July 02, 2008
Help, I'm a rock.
Left brain, right brain, stale brain, jury work. In the first semester, and not gradually, you lose some of your command of the English language. The verbal agility and fired imagination that got you through your Reynolds Price course in college is gone. Next, you notice that your creativity is, somehow, inhibited. But you do start thinking in a linear and more Western-logic way. And you learn, as a law student, to think about something that is inextricably attached to something else without thinking about the thing to which it is attached. That's the idea, the prize. But something is lost. In a few years you start writing documents that begin "COMES NOW, oye oye, by and through XYZ law firm, Upstart, Inc., which avers, somewhat obsequiously, to his Honorable Court, the following, which..." when just "Upstart, Inc. states" would suffice. You think it's normal. You notice that, for years now, you have argued, rather than listened, in conversations. You are now a prisoner of your goals. Read Anne Reed's post "Stop Thinking Like A Lawyer!" at her challenging Deliberations.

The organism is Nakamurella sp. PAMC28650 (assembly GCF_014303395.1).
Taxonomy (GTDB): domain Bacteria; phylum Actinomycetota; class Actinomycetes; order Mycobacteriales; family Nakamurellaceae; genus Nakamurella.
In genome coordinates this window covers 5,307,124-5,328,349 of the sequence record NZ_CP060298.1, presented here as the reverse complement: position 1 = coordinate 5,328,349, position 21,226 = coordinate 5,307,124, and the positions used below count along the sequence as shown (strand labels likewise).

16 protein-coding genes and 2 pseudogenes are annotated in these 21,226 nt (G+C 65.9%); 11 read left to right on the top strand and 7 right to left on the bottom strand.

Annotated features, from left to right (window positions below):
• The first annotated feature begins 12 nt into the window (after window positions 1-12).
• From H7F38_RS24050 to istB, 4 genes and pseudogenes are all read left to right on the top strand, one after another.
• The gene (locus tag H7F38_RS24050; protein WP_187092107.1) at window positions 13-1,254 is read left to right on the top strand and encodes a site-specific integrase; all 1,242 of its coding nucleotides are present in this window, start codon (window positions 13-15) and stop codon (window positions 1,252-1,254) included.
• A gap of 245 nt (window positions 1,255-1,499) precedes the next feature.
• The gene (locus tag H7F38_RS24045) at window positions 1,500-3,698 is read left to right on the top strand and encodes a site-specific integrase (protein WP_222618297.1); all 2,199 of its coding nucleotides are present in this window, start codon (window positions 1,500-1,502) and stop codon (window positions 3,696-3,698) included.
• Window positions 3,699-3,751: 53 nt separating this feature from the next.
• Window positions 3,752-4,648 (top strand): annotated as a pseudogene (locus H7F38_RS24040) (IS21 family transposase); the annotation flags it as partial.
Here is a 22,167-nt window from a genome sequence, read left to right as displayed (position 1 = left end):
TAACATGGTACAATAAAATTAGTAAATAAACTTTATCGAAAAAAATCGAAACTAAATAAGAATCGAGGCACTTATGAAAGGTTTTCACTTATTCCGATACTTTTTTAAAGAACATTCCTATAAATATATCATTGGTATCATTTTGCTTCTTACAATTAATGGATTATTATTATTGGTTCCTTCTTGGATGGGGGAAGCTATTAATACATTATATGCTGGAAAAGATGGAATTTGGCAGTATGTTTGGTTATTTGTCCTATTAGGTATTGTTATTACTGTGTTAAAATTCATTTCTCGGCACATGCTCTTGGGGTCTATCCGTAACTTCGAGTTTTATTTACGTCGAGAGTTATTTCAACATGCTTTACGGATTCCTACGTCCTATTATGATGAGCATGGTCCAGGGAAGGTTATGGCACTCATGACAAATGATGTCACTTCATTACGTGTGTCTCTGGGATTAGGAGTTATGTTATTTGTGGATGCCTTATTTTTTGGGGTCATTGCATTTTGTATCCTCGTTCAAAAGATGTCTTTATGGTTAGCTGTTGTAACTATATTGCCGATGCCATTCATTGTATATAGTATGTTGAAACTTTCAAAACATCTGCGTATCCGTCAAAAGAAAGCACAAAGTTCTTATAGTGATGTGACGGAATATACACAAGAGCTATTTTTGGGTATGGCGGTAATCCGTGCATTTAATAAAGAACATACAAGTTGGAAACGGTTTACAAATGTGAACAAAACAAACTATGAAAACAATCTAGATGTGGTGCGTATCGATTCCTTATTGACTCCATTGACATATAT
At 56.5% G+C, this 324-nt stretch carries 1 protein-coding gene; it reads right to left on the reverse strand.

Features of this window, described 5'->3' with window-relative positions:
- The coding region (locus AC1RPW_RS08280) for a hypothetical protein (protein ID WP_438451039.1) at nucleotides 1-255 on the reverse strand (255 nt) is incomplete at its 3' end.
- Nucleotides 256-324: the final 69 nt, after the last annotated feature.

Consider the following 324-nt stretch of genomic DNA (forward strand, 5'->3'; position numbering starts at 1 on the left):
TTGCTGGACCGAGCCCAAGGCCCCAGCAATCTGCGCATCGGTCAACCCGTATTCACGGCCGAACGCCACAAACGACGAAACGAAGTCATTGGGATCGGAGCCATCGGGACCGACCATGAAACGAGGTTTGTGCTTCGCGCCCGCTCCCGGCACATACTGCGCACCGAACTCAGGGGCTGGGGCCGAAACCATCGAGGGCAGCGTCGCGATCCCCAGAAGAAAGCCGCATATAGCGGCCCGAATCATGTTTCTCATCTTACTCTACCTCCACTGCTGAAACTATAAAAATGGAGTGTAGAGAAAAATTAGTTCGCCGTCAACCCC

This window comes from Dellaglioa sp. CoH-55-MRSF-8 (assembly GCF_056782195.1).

Posted by JD Hull at July 2, 2008 11:59 PM
Post a comment
Thanks for signing in, . Now you can comment. (sign out)(If you haven't left a comment here before, you may need to be approved by the site owner before your comment will appear. Until then, it won't appear on the entry. Thanks for waiting.)